Benefactor is an unusual platform/puzzle game developed for the Amiga by Swedish team Digital Illusions CE and published in 1994 by Psygnosis. It could be described as a “miniature Flashback“, because it has similar game mechanics to that game, but tinier graphics.
In Roland on the Ropes you play a cartoon-like tomb raider type character exploring a scrolling maze of platforms and ropes, looking for treasure and also trying to stop ghosts, mummies, and other creatures from killing you by shooting them with a gun. Your bullets are limited but you can find more ammo littering the cave to top up your gun. Ultimately your aim is to find the exit to the next level, as well as score as many points as possible.
Written by famous Spanish software house Indescomp, Fred is a scrolling platform/maze game where you control a cartoon Indiana Jones-type character plundering treasures from an Egyptian tomb, while avoiding contact with ghosts and mummies.
Fred was first released in 1984. In its native Spain the game was published by Investronica, while in the UK and other parts of Europe the game was published by Quicksilva.
Written by Manuel Caballero, Imhotep is a 1985 Commodore 64 release from Ultimate Play the Game. It’s an ancient Egyptian-themed, auto-scrolling shoot ’em up where you ride on the back of a bird, over pyramids and palm trees, shooting stuff and avoiding enemy bullets.
If you manage to get further into the game you’ll also encounter underground platforming levels; walking levels where you either have to jump over pits or throw rolling barrels into other barrels that are rolling towards you. There’s also a river section on a coracle.
Published by Incentive Software in 1991, Total Eclipse 2: The Sphinx Jinx is a direct follow-up to the 1988 Freescape classic, Total Eclipse.
The ZX Spectrum version of Total Eclipse was the first version of the game released.
Using the legendary Freescape Engine, Total Eclipse is an Egyptian-themed exploration/puzzle game set in a primitive 3D world. Primitive because it was one of the first ever games to allow games-players to explore a 3D world in this way, and it worked quite well, in spite of the low frame rate and slowdown.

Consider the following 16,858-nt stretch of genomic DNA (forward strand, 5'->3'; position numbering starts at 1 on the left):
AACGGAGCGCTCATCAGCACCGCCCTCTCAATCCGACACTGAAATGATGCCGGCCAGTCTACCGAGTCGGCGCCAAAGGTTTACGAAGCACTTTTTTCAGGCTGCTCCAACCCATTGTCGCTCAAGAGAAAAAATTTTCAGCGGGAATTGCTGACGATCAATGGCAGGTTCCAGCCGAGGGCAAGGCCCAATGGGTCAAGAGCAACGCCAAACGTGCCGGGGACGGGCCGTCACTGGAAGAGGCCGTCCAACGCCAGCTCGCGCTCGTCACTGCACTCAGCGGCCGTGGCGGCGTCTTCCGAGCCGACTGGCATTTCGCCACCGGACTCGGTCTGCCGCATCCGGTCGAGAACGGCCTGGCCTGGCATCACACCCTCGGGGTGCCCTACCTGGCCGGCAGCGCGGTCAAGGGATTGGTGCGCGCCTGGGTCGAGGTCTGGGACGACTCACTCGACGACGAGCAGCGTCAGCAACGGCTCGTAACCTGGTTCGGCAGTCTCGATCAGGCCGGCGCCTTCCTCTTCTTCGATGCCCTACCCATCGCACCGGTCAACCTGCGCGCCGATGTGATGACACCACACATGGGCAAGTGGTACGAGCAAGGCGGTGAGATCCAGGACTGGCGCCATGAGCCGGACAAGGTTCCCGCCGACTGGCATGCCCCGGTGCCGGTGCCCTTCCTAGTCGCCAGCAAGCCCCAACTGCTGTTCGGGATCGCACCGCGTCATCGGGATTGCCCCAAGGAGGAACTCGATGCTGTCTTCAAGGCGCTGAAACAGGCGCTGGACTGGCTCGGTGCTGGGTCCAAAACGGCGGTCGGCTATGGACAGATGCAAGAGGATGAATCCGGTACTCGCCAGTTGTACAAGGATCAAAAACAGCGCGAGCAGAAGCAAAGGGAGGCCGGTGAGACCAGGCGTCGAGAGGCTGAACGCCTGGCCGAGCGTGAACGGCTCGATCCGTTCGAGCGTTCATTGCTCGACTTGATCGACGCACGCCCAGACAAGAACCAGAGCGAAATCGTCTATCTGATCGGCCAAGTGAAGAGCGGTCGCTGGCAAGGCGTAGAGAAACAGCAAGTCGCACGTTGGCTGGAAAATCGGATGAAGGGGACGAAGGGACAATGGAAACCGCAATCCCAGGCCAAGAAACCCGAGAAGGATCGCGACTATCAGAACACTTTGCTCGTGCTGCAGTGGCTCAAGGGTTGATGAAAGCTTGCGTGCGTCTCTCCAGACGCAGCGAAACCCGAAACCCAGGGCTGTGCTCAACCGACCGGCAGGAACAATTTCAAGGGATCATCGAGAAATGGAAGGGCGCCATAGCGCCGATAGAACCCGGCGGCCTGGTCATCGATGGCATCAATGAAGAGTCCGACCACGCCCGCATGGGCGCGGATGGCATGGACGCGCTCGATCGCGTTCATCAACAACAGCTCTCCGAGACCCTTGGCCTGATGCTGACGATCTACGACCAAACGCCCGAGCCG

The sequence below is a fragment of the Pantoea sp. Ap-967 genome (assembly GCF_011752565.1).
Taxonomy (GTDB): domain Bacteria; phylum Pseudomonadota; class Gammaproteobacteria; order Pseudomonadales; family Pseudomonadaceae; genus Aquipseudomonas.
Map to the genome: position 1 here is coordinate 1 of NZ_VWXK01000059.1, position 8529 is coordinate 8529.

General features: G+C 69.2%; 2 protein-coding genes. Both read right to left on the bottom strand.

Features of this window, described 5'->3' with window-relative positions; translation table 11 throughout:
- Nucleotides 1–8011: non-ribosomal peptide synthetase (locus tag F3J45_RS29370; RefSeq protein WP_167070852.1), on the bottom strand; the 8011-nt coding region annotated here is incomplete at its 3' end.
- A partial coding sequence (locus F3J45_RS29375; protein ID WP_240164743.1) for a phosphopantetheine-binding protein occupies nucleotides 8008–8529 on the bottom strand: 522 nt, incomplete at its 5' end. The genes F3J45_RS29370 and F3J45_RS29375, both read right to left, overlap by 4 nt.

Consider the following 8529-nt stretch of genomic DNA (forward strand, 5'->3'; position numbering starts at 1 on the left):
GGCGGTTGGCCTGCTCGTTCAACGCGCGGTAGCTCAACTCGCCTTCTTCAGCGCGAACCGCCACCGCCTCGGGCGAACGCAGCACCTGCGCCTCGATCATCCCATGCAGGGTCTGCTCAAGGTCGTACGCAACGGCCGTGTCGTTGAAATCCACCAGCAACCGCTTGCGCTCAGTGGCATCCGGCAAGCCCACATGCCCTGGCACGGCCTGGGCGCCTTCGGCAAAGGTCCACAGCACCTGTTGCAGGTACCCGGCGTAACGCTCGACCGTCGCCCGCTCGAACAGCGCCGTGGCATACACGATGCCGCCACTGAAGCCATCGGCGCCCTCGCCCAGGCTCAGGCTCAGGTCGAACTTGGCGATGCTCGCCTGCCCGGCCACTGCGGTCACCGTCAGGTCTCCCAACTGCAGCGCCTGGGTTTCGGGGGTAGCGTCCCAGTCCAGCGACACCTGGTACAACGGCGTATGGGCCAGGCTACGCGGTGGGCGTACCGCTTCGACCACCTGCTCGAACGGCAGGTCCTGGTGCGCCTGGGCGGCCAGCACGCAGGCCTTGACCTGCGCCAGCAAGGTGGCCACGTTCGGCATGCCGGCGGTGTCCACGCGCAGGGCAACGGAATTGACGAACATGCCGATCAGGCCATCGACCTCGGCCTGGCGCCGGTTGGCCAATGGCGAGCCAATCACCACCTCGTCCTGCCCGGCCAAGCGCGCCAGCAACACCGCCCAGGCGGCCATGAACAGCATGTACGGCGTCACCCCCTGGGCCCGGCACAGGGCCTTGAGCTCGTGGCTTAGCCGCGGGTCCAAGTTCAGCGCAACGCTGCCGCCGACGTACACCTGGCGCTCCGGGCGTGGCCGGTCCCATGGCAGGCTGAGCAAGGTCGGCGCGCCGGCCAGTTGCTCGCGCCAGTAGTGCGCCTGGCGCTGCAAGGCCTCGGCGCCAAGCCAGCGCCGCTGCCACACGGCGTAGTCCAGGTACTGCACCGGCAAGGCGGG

The 1994 sequel to StarTropics, Zoda’s Revenge again features the red-haired hero, Mike Jones, only this time he’s on a time-travelling adventure searching to find a series of puzzles shapes called “Tetrads”.
These Tetrads are actually a nod to Tetris, and in the Virtual Console re-release of StarTropics II their names have been changed to “Blocks”, probably to avoid any legal problems. But anyway, I digress…
Serious Sam’s Bogus Detour is exactly what the title of this game implies… a curveball in the Serious Sam series.
Developed by Swedish team Crackshell – in association with original Serious Sam developer, Croteam – and published in 2017 by Devolver Digital, this is an overhead shooter with pixel-based, retro-style graphics. And it is bloody brilliant! Better even than the Serious Sam games it is based upon.
A 1990 homebrew conversion of the classic Freescape game, Total Eclipse, by the Hungarian coder Soós Ferenc (aka “SF”). It requires 64K of RAM to run.
And Total Eclipse an excellent conversion – pretty much identical to its Commodore 64 parent (from which it was converted).
An involving, multi-character isometric adventure set in an Egyptian tomb, Pyracurse was written by Mark Goodall and Keith Prosser and published by Hewson in 1986.